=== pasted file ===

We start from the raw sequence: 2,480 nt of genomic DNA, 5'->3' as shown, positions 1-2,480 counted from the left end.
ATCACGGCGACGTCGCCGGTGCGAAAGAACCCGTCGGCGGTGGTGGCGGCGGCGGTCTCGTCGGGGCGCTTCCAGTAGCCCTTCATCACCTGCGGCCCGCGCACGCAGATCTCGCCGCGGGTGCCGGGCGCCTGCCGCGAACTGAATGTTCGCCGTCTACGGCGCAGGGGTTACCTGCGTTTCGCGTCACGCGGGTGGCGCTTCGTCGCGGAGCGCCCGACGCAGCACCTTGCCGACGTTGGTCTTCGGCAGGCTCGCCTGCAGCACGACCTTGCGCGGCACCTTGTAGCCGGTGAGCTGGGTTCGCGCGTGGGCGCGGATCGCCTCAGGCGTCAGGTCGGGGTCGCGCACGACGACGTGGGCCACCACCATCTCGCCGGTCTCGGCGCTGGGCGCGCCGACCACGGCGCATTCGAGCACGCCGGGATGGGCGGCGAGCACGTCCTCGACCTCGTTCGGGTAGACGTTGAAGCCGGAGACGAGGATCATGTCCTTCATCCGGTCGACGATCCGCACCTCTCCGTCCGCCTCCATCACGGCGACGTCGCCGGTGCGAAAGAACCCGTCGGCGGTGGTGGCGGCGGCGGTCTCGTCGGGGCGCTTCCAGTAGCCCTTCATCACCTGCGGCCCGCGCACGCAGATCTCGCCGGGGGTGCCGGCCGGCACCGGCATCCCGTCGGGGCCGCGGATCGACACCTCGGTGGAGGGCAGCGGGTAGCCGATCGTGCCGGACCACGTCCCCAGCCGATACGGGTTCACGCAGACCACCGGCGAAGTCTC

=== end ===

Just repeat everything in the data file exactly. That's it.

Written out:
We start from the raw sequence: 2,480 nt of genomic DNA, 5'->3' as shown, positions 1-2,480 counted from the left end.
ATCACGGCGACGTCGCCGGTGCGAAAGAACCCGTCGGCGGTGGTGGCGGCGGCGGTCTCGTCGGGGCGCTTCCAGTAGCCCTTCATCACCTGCGGCCCGCGCACGCAGATCTCGCCGCGGGTGCCGGGCGCCTGCCGCGAACTGAATGTTCGCCGTCTACGGCGCAGGGGTTACCTGCGTTTCGCGTCACGCGGGTGGCGCTTCGTCGCGGAGCGCCCGACGCAGCACCTTGCCGACGTTGGTCTTCGGCAGGCTCGCCTGCAGCACGACCTTGCGCGGCACCTTGTAGCCGGTGAGCTGGGTTCGCGCGTGGGCGCGGATCGCCTCAGGCGTCAGGTCGGGGTCGCGCACGACGACGTGGGCCACCACCATCTCGCCGGTCTCGGCGCTGGGCGCGCCGACCACGGCGCATTCGAGCACGCCGGGATGGGCGGCGAGCACGTCCTCGACCTCGTTCGGGTAGACGTTGAAGCCGGAGACGAGGATCATGTCCTTCATCCGGTCGACGATCCGCACCTCTCCGTCCGCCTCCATCACGGCGACGTCGCCGGTGCGAAAGAACCCGTCGGCGGTGGTGGCGGCGGCGGTCTCGTCGGGGCGCTTCCAGTAGCCCTTCATCACCTGCGGCCCGCGCACGCAGATCTCGCCGGGGGTGCCGGCCGGCACCGGCATCCCGTCGGGGCCGCGGATCGACACCTCGGTGGAGGGCAGCGGGTAGCCGATCGTGCCGGACCACGTCCCCAGCCGATACGGGTTCACGCAGACCACCGGCGAAGTCTC